What I think of in myself as a mild-mannered sense of propriety - a polite deference to universally held manners - a gracious civility - is actually a deeply ingrained belief in my culture's superiority, and therefore in my own superiority.
I have very western views on personal space, public decorum, privacy, and on the occasions when I unbend and interact in local ways, I think of it condescendingly, as lowering myself to a local level; a generous act.
Actually, I'm the very worst kind of snob. I make assumptions all the time about what local people are thinking and feeling, based on very little except my own sense of cultural rightness. Tonight, for instance, I went to a function attended by Westerners, Koreans, Kyrgyz, and Russian people. At one point, we were served barbequed pork, and someone at my table wondered whether we shouldn't let the Kyrgyz people know that it was pork, since they are, nominally at least, Muslim. Before I thought, I said - oh, it probably doesn't matter, they'd prefer not to know: thinking, you see, that because they don't go to mosques or pray or dress conservatively - things I think that Muslims ought to do - they wouldn't really mind eating pork. And you know, many of them wouldn't: but my assumption was that none of them would mind. What a terrible thing to think, and a worse thing to say! I can only be grateful that no one took me to task for it. The moment it slipped out, I wanted to crawl under the table.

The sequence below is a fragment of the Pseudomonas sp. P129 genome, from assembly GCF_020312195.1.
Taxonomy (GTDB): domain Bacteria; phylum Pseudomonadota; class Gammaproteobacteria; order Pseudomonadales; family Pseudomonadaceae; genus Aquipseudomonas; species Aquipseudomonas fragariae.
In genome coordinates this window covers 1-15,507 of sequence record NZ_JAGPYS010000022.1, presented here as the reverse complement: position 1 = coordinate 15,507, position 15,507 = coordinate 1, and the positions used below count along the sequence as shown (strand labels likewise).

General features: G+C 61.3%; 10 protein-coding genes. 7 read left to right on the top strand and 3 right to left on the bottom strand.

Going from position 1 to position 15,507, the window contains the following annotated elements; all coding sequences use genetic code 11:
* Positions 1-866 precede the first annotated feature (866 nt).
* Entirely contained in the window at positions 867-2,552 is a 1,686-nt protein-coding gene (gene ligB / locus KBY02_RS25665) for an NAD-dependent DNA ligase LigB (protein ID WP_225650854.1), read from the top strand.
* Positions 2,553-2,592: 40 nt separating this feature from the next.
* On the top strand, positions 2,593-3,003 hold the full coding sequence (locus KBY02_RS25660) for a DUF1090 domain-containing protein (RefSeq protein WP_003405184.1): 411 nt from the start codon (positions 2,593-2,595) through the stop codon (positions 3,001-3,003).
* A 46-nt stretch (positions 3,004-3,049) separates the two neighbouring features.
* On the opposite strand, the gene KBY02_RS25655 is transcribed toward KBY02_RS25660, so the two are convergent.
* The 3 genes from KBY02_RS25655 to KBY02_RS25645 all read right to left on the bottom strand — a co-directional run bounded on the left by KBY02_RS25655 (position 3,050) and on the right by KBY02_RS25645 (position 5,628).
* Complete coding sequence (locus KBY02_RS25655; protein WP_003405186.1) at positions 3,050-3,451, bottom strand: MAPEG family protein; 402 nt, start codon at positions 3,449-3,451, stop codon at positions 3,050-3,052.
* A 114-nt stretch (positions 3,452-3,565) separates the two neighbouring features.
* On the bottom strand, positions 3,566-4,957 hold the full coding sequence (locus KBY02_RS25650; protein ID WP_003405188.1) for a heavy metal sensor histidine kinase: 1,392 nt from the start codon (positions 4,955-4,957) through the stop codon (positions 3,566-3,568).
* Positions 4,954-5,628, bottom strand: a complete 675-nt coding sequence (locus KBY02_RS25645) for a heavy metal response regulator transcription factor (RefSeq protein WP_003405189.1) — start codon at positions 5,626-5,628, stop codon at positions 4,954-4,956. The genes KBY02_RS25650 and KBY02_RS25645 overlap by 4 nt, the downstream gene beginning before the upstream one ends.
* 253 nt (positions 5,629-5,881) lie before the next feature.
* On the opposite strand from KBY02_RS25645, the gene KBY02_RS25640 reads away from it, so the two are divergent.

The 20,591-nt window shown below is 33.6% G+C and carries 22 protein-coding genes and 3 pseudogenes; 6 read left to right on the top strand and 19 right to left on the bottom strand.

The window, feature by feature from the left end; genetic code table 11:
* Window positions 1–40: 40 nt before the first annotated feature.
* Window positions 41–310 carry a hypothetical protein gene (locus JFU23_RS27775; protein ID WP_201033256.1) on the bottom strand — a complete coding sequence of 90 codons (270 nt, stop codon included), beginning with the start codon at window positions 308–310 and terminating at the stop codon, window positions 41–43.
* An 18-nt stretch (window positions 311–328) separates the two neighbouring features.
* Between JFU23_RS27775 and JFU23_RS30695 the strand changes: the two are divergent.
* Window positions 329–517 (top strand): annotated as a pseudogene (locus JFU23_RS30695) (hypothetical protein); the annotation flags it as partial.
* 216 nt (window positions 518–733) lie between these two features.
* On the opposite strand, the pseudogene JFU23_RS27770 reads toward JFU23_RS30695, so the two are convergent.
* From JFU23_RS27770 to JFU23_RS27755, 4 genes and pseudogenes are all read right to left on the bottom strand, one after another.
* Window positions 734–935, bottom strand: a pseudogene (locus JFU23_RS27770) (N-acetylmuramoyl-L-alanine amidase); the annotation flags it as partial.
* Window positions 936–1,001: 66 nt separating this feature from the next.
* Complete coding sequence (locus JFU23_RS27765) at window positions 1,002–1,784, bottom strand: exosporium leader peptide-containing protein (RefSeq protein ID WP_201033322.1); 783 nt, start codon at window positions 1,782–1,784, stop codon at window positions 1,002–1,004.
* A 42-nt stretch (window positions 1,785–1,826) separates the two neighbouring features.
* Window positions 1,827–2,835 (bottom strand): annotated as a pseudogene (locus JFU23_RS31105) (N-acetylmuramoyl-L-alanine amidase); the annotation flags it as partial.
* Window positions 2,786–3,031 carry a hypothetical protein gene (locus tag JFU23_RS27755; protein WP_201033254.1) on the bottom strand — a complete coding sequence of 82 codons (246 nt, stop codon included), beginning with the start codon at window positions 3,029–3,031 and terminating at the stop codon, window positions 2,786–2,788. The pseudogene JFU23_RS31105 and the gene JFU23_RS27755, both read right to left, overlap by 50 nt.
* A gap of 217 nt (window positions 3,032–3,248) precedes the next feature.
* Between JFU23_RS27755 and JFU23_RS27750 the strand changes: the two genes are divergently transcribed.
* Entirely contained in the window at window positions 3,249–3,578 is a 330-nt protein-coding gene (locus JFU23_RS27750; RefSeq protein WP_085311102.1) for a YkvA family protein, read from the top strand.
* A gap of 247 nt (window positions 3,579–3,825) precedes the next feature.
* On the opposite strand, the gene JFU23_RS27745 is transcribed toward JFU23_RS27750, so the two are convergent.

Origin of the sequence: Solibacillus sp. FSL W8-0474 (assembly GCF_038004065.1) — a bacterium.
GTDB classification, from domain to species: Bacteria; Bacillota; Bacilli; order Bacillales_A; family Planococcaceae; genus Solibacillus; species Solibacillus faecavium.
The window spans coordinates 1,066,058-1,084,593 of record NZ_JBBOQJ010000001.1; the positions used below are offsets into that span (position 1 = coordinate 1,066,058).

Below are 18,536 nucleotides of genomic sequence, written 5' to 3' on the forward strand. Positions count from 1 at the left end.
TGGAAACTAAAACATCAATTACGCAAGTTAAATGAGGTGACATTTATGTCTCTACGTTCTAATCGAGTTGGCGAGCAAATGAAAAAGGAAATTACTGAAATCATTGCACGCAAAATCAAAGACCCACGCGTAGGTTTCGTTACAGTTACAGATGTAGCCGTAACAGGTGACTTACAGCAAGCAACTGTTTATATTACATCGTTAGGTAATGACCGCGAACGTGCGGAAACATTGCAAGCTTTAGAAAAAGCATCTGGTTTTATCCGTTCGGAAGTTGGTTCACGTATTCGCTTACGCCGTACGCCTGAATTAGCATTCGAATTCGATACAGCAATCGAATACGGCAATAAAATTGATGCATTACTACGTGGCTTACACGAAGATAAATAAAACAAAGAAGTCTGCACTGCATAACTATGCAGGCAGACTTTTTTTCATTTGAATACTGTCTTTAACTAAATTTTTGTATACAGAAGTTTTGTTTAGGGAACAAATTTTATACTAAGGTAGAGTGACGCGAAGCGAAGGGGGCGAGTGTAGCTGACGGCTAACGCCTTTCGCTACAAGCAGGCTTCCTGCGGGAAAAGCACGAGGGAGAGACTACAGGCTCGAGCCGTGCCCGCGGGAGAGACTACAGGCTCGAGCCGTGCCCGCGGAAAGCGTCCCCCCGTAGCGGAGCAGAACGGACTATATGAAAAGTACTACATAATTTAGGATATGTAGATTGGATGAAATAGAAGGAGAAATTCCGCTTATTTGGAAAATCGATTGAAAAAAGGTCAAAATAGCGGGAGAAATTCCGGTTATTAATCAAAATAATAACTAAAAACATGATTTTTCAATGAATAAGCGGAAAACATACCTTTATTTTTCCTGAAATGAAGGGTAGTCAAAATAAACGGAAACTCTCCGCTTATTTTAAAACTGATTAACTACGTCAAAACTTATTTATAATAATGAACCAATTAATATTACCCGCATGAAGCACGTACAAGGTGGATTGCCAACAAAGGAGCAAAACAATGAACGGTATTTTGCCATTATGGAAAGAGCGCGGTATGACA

God grant that I should start loving my neighbours as I ought!